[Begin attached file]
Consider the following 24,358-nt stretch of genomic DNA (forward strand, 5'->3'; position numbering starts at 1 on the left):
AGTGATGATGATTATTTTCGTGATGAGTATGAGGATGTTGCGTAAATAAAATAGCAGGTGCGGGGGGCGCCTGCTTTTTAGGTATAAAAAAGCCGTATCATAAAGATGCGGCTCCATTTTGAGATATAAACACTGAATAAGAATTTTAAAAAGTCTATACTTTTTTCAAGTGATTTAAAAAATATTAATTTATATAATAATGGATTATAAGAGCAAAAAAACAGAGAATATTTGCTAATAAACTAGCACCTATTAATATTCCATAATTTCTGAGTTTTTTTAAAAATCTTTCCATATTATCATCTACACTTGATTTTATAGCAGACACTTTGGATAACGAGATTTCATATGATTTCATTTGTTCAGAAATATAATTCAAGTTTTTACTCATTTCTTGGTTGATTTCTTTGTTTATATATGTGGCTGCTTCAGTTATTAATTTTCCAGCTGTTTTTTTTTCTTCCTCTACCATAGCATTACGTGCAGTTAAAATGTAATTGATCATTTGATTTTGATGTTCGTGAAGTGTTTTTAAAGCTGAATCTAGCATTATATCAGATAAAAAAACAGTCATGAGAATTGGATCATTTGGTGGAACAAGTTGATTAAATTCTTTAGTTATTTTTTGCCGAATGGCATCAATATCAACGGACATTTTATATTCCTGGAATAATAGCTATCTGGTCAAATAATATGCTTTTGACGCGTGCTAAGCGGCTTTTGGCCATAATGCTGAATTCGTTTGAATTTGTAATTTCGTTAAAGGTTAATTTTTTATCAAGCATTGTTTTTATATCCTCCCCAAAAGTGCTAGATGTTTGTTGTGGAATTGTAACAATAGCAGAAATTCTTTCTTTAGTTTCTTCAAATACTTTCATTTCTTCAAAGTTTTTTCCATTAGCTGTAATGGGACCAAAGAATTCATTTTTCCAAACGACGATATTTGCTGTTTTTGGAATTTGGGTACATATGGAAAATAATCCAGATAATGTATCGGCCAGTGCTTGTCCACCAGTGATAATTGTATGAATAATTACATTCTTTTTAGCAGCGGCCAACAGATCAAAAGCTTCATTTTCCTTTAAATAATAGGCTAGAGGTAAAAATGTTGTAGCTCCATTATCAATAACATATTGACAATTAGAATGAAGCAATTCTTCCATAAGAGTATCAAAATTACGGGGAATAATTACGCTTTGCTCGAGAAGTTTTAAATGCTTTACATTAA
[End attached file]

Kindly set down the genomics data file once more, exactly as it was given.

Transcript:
Consider the following 24,358-nt stretch of genomic DNA (forward strand, 5'->3'; position numbering starts at 1 on the left):
AGTGATGATGATTATTTTCGTGATGAGTATGAGGATGTTGCGTAAATAAAATAGCAGGTGCGGGGGGCGCCTGCTTTTTAGGTATAAAAAAGCCGTATCATAAAGATGCGGCTCCATTTTGAGATATAAACACTGAATAAGAATTTTAAAAAGTCTATACTTTTTTCAAGTGATTTAAAAAATATTAATTTATATAATAATGGATTATAAGAGCAAAAAAACAGAGAATATTTGCTAATAAACTAGCACCTATTAATATTCCATAATTTCTGAGTTTTTTTAAAAATCTTTCCATATTATCATCTACACTTGATTTTATAGCAGACACTTTGGATAACGAGATTTCATATGATTTCATTTGTTCAGAAATATAATTCAAGTTTTTACTCATTTCTTGGTTGATTTCTTTGTTTATATATGTGGCTGCTTCAGTTATTAATTTTCCAGCTGTTTTTTTTTCTTCCTCTACCATAGCATTACGTGCAGTTAAAATGTAATTGATCATTTGATTTTGATGTTCGTGAAGTGTTTTTAAAGCTGAATCTAGCATTATATCAGATAAAAAAACAGTCATGAGAATTGGATCATTTGGTGGAACAAGTTGATTAAATTCTTTAGTTATTTTTTGCCGAATGGCATCAATATCAACGGACATTTTATATTCCTGGAATAATAGCTATCTGGTCAAATAATATGCTTTTGACGCGTGCTAAGCGGCTTTTGGCCATAATGCTGAATTCGTTTGAATTTGTAATTTCGTTAAAGGTTAATTTTTTATCAAGCATTGTTTTTATATCCTCCCCAAAAGTGCTAGATGTTTGTTGTGGAATTGTAACAATAGCAGAAATTCTTTCTTTAGTTTCTTCAAATACTTTCATTTCTTCAAAGTTTTTTCCATTAGCTGTAATGGGACCAAAGAATTCATTTTTCCAAACGACGATATTTGCTGTTTTTGGAATTTGGGTACATATGGAAAATAATCCAGATAATGTATCGGCCAGTGCTTGTCCACCAGTGATAATTGTATGAATAATTACATTCTTTTTAGCAGCGGCCAACAGATCAAAAGCTTCATTTTCCTTTAAATAATAGGCTAGAGGTAAAAATGTTGTAGCTCCATTATCAATAACATATTGACAATTAGAATGAAGCAATTCTTCCATAAGAGTATCAAAATTACGGGGAATAATTACGCTTTGCTCGAGAAGTTTTAAATGCTTTACATTAA